152. Telegram From the Department of State to the Embassy in Romania1

719. Subject: Brezhnev in Romania. Following is summary preliminary INR assessment recent Romanian policy developments sent to the Secretary on May 13:

Precise purpose Brezhnev’s trip May 10–13 to Bucharest remains uncertain. Clear, however, that recrudescence of acute Soviet-Romanian [Page 415] differences involved. Most broadly, plain that Romanian party boss Ceausescu’s long May 7 speech was a firm reiteration Romanian national independence with strong overtones of criticism of Soviet policies toward Romania all the way back to early 1920s. Outburst may well have been occasioned by Soviet pressures convoke Warsaw Pact meeting for purpose of trying once again coordinate Soviet and East European policies. Although any estimate of latest Soviet-Romanian summit must remain speculative, reports that Warsaw Pact meeting site moved from Bucharest suggests Soviet-Romanian deadlock persists.
Thrust of Ceausescu’s May 7 speech made with fore-knowledge imminence Brezhnev’s visit, indicated Romanian determination resist Soviet pressures probably renewed at 23rd Party Congress for Romania to rein in its ultra-nationalist lines in world communist affairs. Brezhnev and Kosygin had gone out of their way receive Romanian delegation before other East Europeans during Congress. Romanians nevertheless responded following the Congress with party plenum totally ignoring Soviet conclave. Then, in most anti-Soviet pronouncement since April 1964, Ceausescu on May 7 broke new ground by attacking Comintern and implicitly Soviet efforts to dictate Romanian Communist policy as far back as Lenin. In no less than nine places he indirectly refers to Bessarabian issue. While Romania obviously has no hopes for return Bessarabia, raising issue presumably designed illustrate depth Romanian nationalism for benefit both of Moscow and Romanian people. Finally, Ceausescu denounced military blocs as “incompatible with national sovereignty.” While consistent with Communist attacks on Western alliances, coming from Rumanians this charge must appear to Moscow as directed against Warsaw Pact as well.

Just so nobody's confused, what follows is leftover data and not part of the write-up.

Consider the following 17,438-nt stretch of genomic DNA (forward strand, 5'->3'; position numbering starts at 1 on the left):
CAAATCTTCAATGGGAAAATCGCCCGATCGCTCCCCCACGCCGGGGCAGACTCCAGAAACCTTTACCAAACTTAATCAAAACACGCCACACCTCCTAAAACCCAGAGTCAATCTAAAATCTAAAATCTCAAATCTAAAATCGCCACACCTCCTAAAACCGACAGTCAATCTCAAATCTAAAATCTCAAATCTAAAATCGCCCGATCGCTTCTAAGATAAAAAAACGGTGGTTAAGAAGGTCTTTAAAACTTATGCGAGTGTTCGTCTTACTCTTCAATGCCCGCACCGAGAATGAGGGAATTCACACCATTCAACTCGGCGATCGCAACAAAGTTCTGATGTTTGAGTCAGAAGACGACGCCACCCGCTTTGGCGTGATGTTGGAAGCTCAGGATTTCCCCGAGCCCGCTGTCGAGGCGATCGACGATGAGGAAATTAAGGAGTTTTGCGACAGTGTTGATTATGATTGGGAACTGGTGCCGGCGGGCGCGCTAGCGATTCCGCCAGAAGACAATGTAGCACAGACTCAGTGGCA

Romania’s free-wheeling policies among the communist countries also must profoundly disturb Moscow. By adhering strictly to neutral stand in Sino-Soviet dispute, Romania has contributed significantly to torpedoing Soviet effort promote communist meeting to discuss Sino-Soviet conflict or coordinate aid to Vietnam. Romanian First Deputy Premier Bodnaras’s May 5–11 official visit to Hanoi enabled Romania improve bilateral ties, while simultaneously maintaining separate bilateral ties with China and USSR. Chou En-lai’s prospective visit to Romania comes against backdrop sharp increase in Peking’s attacks on Soviet Union.
Insofar as Romania’s nationalist policies create problems of communist coordination for USSR, there is net advantage to US. On other hand, Romania’s maneuverability depends on outward appearance of solidarity with communist aims so that Bucharest has had to maintain good relations with China and increasingly better relations with DRV. Chou En-lai’s reported visit May 18–23 to Romania and Bodnaras visit to DRV exemplify this aspect Romanian policy. Romania, in fact, has [Page 416] moved further in latter visit to anti-US position than at any time in past. Even so, Ceausescu held out hope for improved relations with US. Romania, it seems, still trying walk tightrope in overall policy of promoting good relations with all countries “irrespective of their political configuration.”
Foregoing drafted before receipt of May 16 Moscow-dateline report that Romanians had recently sent circular note to Warsaw Pact members with detailed proposals for watering down organization. Although AFP story cannot be confirmed at this time, it appears to be clue that Romanians have taken one more step in their effort to disengage from tight Soviet control of Warsaw Pact, perhaps setting its latest demand as the price of attending a Political Consultative Committee meeting. Such move which may have triggered Brezhnev’s trip would strengthen basic analysis set forth above.

  1. Source: Department of State, Central Files, POL 7 USSR. Confidential. Drafted in INR, cleared in EUR, and approved in INR. Also sent to Moscow and Paris for the Embassy and USNATO.